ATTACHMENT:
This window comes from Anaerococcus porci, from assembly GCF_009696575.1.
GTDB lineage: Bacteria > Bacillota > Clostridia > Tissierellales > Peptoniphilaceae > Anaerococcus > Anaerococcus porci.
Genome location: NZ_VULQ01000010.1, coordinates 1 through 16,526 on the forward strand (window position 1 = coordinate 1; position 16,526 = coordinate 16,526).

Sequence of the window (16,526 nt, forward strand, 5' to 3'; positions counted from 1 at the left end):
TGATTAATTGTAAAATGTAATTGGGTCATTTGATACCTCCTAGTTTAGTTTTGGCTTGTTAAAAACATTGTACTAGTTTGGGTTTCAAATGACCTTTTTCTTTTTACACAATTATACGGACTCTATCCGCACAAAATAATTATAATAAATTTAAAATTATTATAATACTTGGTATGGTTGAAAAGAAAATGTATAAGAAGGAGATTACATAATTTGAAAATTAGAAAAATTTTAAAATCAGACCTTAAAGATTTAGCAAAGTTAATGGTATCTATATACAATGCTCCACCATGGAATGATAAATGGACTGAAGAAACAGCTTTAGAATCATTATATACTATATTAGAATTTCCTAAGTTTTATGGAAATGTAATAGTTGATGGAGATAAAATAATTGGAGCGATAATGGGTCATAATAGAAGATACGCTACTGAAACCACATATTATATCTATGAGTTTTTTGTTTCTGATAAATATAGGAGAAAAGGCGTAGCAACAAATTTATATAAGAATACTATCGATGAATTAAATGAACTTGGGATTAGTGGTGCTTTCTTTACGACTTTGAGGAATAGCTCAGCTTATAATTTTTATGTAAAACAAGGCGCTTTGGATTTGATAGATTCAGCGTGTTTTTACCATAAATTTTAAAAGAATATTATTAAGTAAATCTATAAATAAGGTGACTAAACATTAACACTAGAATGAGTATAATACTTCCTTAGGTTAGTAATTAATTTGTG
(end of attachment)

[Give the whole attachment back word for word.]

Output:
This window comes from Anaerococcus porci, from assembly GCF_009696575.1.
GTDB lineage: Bacteria > Bacillota > Clostridia > Tissierellales > Peptoniphilaceae > Anaerococcus > Anaerococcus porci.
Genome location: NZ_VULQ01000010.1, coordinates 1 through 16,526 on the forward strand (window position 1 = coordinate 1; position 16,526 = coordinate 16,526).

Sequence of the window (16,526 nt, forward strand, 5' to 3'; positions counted from 1 at the left end):
TGATTAATTGTAAAATGTAATTGGGTCATTTGATACCTCCTAGTTTAGTTTTGGCTTGTTAAAAACATTGTACTAGTTTGGGTTTCAAATGACCTTTTTCTTTTTACACAATTATACGGACTCTATCCGCACAAAATAATTATAATAAATTTAAAATTATTATAATACTTGGTATGGTTGAAAAGAAAATGTATAAGAAGGAGATTACATAATTTGAAAATTAGAAAAATTTTAAAATCAGACCTTAAAGATTTAGCAAAGTTAATGGTATCTATATACAATGCTCCACCATGGAATGATAAATGGACTGAAGAAACAGCTTTAGAATCATTATATACTATATTAGAATTTCCTAAGTTTTATGGAAATGTAATAGTTGATGGAGATAAAATAATTGGAGCGATAATGGGTCATAATAGAAGATACGCTACTGAAACCACATATTATATCTATGAGTTTTTTGTTTCTGATAAATATAGGAGAAAAGGCGTAGCAACAAATTTATATAAGAATACTATCGATGAATTAAATGAACTTGGGATTAGTGGTGCTTTCTTTACGACTTTGAGGAATAGCTCAGCTTATAATTTTTATGTAAAACAAGGCGCTTTGGATTTGATAGATTCAGCGTGTTTTTACCATAAATTTTAAAAGAATATTATTAAGTAAATCTATAAATAAGGTGACTAAACATTAACACTAGAATGAGTATAATACTTCCTTAGGTTAGTAATTAATTTGTG